On September 27th DwD Studios released their space opera RPG FrontierSpace. Stargazer’s World already reviewed it. I had the opportunity to use the playtest rules for a one shot session during ZeltCon 2017, the annual gaming convention of the roleplaying club of Biberach, “Palaver”.
Even better – I was invited to take part in a more or less impromptu session a friend of mine ran the following day. But I will come to that later.
I had prepared a short introductory scenario for “Ferne Sterne” (Far Stars), a new setting I am working on so I was not using DwD’s FrontierSpace setting. It was meant as a test whether it worked and whether it was worth developing further.
For the sake of convenience and quick access I had also prepared four Player Characters from two of the four species present in the region – humans and “Rakhaadi” (which actually are the more or less stereotypical Greys). So I only had to create one new alien species for this occasion. This process is covered only briefly in the Player’s Handbook but is included in the Referee’s Handbook in a concise yet comprehensive way.
Continue reading FrontierSpace Actual Play Report
Michael has already shed some light on the various incarnations of the Traveller rules. The sheer number of different versions can be somewhat overwhelming.
But once you settled for a given ruleset you face an even more daunting task: making yourself and your players familiar with the vast setting of Traveller.
To my experience this is one possible point of failure when the scope of the setting encounters the expecations of the players for the first time.
The official Traveller universe
The official “Third Imperium” setting for Traveller encompasses 11000 star systems, at least six major polities and a plethora of human and alien cultures. Most of those features are deeply rooted in classical science fiction literature of the 60ies to 80ies – but where this might be very rewarding to me – a SciFi nut for more than forty years – there is little to nothing to relate to for a younger prospective player.
Neither Star Wars features strongly in the original Traveller setting nor does Star Trek and those are probably the most popular SciFi franchises around. And who even remembers Firefly or Battlestar Galactica any more? Coming from the “mainstream of pop culture” the sheer bulk of background “stuff” of the Original Traveller Universe (OTU) without easily recognizable features like a mystical knightly order or a benevolent planetary federation often leads to dismissive reactions (tl;dr).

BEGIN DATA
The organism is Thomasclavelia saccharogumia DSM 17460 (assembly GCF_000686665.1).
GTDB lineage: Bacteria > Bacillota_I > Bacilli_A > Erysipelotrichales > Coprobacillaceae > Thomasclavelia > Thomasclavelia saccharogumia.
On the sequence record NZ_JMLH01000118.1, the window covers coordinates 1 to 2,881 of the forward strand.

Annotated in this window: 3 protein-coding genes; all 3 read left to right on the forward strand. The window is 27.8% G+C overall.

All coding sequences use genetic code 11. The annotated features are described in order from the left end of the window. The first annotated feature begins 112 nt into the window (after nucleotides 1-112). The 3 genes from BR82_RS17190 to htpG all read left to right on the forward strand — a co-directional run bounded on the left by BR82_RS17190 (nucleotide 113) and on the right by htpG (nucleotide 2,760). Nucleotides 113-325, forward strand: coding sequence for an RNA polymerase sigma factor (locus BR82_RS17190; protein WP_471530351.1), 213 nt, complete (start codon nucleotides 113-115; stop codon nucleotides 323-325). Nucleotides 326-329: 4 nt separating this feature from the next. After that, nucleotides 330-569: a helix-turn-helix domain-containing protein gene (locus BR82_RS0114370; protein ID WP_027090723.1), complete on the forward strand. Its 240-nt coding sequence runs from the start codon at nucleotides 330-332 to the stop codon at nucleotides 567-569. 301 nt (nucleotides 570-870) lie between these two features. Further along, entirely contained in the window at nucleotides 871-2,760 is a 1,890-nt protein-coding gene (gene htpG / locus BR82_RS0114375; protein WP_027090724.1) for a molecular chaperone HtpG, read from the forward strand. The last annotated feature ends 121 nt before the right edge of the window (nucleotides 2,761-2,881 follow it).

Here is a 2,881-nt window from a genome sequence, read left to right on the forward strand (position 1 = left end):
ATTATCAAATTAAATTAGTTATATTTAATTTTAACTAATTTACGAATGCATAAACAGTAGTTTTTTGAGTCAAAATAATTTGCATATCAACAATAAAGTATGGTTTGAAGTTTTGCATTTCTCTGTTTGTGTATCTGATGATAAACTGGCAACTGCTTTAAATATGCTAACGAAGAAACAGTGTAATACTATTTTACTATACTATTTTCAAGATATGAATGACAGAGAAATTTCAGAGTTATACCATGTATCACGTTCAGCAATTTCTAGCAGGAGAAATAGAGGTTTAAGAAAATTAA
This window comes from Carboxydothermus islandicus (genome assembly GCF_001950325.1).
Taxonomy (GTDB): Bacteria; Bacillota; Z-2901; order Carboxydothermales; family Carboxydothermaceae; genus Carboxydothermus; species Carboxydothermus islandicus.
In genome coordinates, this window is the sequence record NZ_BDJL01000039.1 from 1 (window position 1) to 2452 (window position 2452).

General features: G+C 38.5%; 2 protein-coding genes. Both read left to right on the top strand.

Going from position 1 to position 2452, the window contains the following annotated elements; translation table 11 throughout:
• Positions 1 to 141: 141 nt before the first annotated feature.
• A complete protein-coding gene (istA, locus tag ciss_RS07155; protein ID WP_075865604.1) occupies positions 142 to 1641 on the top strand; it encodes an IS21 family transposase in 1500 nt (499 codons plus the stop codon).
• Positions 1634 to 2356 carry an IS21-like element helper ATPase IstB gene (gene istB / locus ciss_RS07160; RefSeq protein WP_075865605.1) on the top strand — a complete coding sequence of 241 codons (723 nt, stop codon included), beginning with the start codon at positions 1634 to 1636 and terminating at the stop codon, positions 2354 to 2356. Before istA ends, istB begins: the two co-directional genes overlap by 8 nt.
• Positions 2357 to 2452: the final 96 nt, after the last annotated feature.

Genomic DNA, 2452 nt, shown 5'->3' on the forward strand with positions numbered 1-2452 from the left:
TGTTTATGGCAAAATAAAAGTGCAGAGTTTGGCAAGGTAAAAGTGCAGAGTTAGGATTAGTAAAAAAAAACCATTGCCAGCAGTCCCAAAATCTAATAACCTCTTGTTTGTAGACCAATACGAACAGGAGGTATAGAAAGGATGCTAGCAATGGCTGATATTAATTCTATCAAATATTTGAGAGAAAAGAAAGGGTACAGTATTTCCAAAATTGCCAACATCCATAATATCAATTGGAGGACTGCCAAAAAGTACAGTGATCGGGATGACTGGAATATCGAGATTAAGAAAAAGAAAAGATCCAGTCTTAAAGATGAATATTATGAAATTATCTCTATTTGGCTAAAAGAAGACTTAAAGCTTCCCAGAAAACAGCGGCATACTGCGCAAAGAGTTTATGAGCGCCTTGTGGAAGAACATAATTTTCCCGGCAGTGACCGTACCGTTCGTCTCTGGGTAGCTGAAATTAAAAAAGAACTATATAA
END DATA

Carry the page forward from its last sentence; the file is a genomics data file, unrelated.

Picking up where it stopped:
So how to make this game your own?
There is – as always – more than one answer to this question.
Michael asked me to take a look into a couple of Third Party Settings but there are also a couple of DIY approaches like “Proto-Traveller” (Michael already mentioned it before) to adapt Traveller for your own science fiction gaming needs.
The Traveller rules where originally meant to be generic RPG rules for contemporary or futuristic settings and Mongoose themselves willingly provided a handful.
One of the more successful attempts was 2300 AD (meaning it is still around in 2016) which is probably sufficiently known. But since 2300 AD is Mongoose’s in-house Alternate Traveller Universe (ATU) setting these days I won’t cover it here.
As mentioned above there are also a couple of DIY methods but those were not part of Michael’s request und would be beyond the scope of this post.
Then there are those by third party publishers (3PP) like Spica Publishing (Outer Veil), Terra/Sol Games (Twilight Sector), Zozer Games (Orbital 2100) and Gypsy Knights Games (Clement Sector).
This list is neither representative nor complete those are merely the settings that caught my eye one way or another while I was looking for something new since the Spinward Marches and the Solomani Rim as well as the classic era had somehow lost their appeal.
Except for Twilight Sector they all have in common that they are well below the techological level of the “Third Imperium” setting, that there are no (playable) aliens and that Earth and its neighbourhood feature more prominently.
Continue reading Traveller: 3rd Party Settings